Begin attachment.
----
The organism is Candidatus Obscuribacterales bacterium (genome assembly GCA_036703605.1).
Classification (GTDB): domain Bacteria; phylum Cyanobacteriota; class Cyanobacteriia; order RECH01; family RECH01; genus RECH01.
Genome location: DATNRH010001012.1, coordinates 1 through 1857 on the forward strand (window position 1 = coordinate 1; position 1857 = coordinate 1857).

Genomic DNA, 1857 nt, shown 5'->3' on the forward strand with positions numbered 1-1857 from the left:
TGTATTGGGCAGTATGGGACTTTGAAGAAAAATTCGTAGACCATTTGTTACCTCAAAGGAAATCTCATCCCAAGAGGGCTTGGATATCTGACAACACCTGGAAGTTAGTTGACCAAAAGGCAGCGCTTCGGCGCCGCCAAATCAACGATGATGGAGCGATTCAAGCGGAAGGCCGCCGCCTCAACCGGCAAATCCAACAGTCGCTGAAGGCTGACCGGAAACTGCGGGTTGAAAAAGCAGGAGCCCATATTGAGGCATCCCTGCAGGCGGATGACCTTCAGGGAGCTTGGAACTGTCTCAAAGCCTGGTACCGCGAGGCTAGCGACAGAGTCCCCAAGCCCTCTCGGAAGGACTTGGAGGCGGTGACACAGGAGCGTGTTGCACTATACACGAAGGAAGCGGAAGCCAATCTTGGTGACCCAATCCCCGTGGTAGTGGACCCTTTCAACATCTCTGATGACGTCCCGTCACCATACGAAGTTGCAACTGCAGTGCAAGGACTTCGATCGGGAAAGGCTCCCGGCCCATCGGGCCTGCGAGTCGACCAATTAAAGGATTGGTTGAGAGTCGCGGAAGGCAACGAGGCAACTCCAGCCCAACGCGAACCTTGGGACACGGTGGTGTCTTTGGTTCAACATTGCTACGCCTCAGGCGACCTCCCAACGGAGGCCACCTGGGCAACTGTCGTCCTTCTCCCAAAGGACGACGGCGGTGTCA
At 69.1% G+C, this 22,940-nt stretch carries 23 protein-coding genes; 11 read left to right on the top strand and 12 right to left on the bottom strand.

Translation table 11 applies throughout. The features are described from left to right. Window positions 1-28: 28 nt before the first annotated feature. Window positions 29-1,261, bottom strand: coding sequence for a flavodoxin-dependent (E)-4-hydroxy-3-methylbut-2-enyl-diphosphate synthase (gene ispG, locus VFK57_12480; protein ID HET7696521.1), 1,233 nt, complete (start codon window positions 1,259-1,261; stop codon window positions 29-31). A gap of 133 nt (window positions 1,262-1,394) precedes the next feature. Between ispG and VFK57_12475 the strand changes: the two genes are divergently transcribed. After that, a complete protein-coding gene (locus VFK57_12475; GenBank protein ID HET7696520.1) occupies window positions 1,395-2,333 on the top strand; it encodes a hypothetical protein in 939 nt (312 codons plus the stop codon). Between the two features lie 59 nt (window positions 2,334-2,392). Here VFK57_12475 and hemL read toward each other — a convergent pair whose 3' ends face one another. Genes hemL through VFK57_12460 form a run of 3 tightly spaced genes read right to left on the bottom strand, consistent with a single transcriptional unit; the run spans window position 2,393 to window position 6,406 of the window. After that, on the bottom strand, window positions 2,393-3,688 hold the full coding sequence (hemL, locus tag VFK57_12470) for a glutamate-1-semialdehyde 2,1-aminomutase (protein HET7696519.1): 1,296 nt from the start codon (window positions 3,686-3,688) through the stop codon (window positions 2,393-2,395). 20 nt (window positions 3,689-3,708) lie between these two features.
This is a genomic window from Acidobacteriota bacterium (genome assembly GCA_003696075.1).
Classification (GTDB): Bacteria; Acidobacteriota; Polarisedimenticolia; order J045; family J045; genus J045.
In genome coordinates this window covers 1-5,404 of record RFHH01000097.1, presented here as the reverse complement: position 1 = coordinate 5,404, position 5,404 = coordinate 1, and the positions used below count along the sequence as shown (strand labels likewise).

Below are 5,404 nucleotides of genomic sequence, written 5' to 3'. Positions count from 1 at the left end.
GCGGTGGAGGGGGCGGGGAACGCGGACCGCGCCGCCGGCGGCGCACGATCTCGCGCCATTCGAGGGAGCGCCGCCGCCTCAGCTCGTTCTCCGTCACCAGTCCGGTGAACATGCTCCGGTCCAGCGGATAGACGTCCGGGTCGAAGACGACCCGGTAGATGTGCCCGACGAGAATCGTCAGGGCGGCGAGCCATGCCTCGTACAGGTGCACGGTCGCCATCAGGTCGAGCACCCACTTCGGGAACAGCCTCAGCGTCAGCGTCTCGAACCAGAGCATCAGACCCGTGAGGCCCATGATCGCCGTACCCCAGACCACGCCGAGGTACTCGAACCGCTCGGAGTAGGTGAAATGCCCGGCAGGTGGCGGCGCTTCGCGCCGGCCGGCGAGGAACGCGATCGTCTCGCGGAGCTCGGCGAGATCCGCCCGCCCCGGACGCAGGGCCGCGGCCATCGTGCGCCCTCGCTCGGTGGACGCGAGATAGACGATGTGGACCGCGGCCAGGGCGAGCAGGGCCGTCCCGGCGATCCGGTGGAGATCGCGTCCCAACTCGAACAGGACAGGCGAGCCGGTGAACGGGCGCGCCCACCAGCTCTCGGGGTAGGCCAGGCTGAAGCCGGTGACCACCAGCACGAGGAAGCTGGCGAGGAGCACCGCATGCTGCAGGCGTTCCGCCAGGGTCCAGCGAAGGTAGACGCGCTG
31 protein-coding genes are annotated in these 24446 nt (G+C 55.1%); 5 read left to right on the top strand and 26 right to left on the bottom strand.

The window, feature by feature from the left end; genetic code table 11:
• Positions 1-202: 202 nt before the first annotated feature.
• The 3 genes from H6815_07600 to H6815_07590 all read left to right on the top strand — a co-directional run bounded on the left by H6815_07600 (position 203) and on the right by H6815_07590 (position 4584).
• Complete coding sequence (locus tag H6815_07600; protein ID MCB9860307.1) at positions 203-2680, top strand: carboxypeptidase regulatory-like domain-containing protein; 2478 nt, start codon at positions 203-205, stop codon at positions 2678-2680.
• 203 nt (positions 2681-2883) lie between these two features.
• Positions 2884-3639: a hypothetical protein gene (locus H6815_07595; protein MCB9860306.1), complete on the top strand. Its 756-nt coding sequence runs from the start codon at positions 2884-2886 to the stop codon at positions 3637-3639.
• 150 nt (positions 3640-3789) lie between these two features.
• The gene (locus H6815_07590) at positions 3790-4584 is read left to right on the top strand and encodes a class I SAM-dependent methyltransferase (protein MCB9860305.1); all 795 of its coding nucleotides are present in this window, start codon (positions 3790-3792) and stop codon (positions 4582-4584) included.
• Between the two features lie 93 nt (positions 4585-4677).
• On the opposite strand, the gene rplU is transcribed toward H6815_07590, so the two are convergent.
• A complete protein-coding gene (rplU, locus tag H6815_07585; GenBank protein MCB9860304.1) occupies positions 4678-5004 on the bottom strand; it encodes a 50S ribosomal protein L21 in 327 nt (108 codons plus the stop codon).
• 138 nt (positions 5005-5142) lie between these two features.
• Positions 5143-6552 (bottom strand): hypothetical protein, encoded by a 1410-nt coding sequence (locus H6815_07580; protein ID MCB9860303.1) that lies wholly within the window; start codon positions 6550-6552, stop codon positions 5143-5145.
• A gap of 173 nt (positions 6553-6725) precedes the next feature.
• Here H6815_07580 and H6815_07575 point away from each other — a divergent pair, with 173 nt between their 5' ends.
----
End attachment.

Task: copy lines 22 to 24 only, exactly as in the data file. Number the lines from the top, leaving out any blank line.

• Between the two features lie 93 nt (positions 4585-4677).
• On the opposite strand, the gene rplU is transcribed toward H6815_07590, so the two are convergent.
• A complete protein-coding gene (rplU, locus tag H6815_07585; GenBank protein MCB9860304.1) occupies positions 4678-5004 on the bottom strand; it encodes a 50S ribosomal protein L21 in 327 nt (108 codons plus the stop codon).